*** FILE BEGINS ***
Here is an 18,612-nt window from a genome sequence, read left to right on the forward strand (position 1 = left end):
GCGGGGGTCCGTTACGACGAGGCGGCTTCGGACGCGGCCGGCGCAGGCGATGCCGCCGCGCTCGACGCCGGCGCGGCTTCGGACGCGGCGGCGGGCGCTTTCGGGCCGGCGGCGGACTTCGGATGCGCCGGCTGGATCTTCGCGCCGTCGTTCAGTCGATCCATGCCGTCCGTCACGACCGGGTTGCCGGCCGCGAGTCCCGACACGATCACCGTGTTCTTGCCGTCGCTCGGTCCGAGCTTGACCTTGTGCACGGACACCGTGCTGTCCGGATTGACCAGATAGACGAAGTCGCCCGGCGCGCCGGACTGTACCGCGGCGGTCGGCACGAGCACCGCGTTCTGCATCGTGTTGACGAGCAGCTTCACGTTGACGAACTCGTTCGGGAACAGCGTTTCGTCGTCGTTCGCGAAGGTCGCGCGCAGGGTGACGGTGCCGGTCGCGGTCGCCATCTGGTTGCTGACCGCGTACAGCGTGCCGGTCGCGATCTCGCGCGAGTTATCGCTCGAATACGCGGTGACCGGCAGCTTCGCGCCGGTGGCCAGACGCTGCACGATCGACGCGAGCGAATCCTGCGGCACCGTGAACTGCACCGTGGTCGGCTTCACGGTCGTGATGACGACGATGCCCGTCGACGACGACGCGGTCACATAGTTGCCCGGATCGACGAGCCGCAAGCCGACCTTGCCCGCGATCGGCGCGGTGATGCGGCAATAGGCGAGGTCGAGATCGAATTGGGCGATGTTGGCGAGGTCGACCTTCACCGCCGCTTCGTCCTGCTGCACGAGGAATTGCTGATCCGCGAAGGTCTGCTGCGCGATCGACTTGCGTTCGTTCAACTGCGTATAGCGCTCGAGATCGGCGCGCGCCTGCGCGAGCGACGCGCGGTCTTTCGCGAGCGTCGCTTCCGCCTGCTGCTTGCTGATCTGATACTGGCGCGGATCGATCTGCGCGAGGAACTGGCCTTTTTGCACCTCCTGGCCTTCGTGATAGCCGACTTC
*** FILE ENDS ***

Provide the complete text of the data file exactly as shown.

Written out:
Here is an 18,612-nt window from a genome sequence, read left to right on the forward strand (position 1 = left end):
GCGGGGGTCCGTTACGACGAGGCGGCTTCGGACGCGGCCGGCGCAGGCGATGCCGCCGCGCTCGACGCCGGCGCGGCTTCGGACGCGGCGGCGGGCGCTTTCGGGCCGGCGGCGGACTTCGGATGCGCCGGCTGGATCTTCGCGCCGTCGTTCAGTCGATCCATGCCGTCCGTCACGACCGGGTTGCCGGCCGCGAGTCCCGACACGATCACCGTGTTCTTGCCGTCGCTCGGTCCGAGCTTGACCTTGTGCACGGACACCGTGCTGTCCGGATTGACCAGATAGACGAAGTCGCCCGGCGCGCCGGACTGTACCGCGGCGGTCGGCACGAGCACCGCGTTCTGCATCGTGTTGACGAGCAGCTTCACGTTGACGAACTCGTTCGGGAACAGCGTTTCGTCGTCGTTCGCGAAGGTCGCGCGCAGGGTGACGGTGCCGGTCGCGGTCGCCATCTGGTTGCTGACCGCGTACAGCGTGCCGGTCGCGATCTCGCGCGAGTTATCGCTCGAATACGCGGTGACCGGCAGCTTCGCGCCGGTGGCCAGACGCTGCACGATCGACGCGAGCGAATCCTGCGGCACCGTGAACTGCACCGTGGTCGGCTTCACGGTCGTGATGACGACGATGCCCGTCGACGACGACGCGGTCACATAGTTGCCCGGATCGACGAGCCGCAAGCCGACCTTGCCCGCGATCGGCGCGGTGATGCGGCAATAGGCGAGGTCGAGATCGAATTGGGCGATGTTGGCGAGGTCGACCTTCACCGCCGCTTCGTCCTGCTGCACGAGGAATTGCTGATCCGCGAAGGTCTGCTGCGCGATCGACTTGCGTTCGTTCAACTGCGTATAGCGCTCGAGATCGGCGCGCGCCTGCGCGAGCGACGCGCGGTCTTTCGCGAGCGTCGCTTCCGCCTGCTGCTTGCTGATCTGATACTGGCGCGGATCGATCTGCGCGAGGAACTGGCCTTTTTGCACCTCCTGGCCTTCGTGATAGCCGACTTC